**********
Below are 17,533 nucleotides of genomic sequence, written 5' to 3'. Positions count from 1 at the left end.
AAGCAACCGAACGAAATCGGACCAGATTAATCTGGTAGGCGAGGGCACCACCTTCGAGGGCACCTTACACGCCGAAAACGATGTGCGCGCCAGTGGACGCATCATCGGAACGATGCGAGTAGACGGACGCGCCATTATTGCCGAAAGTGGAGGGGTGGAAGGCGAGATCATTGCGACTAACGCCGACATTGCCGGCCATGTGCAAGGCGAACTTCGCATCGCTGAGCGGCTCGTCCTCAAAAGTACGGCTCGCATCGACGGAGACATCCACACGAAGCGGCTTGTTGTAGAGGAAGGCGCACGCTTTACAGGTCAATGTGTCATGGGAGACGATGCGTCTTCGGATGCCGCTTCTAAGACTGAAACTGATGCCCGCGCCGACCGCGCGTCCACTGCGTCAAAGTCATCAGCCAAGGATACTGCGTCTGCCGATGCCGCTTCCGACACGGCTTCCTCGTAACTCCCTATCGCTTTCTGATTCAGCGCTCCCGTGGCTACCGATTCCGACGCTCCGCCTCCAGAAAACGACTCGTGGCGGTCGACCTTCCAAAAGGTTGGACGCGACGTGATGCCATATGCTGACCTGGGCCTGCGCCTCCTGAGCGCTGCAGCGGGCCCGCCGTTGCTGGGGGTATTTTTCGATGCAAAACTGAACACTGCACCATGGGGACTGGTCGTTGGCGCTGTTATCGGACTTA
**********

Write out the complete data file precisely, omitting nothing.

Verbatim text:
Below are 17,533 nucleotides of genomic sequence, written 5' to 3'. Positions count from 1 at the left end.
AAGCAACCGAACGAAATCGGACCAGATTAATCTGGTAGGCGAGGGCACCACCTTCGAGGGCACCTTACACGCCGAAAACGATGTGCGCGCCAGTGGACGCATCATCGGAACGATGCGAGTAGACGGACGCGCCATTATTGCCGAAAGTGGAGGGGTGGAAGGCGAGATCATTGCGACTAACGCCGACATTGCCGGCCATGTGCAAGGCGAACTTCGCATCGCTGAGCGGCTCGTCCTCAAAAGTACGGCTCGCATCGACGGAGACATCCACACGAAGCGGCTTGTTGTAGAGGAAGGCGCACGCTTTACAGGTCAATGTGTCATGGGAGACGATGCGTCTTCGGATGCCGCTTCTAAGACTGAAACTGATGCCCGCGCCGACCGCGCGTCCACTGCGTCAAAGTCATCAGCCAAGGATACTGCGTCTGCCGATGCCGCTTCCGACACGGCTTCCTCGTAACTCCCTATCGCTTTCTGATTCAGCGCTCCCGTGGCTACCGATTCCGACGCTCCGCCTCCAGAAAACGACTCGTGGCGGTCGACCTTCCAAAAGGTTGGACGCGACGTGATGCCATATGCTGACCTGGGCCTGCGCCTCCTGAGCGCTGCAGCGGGCCCGCCGTTGCTGGGGGTATTTTTCGATGCAAAACTGAACACTGCACCATGGGGACTGGTCGTTGGCGCTGTTATCGGACTTA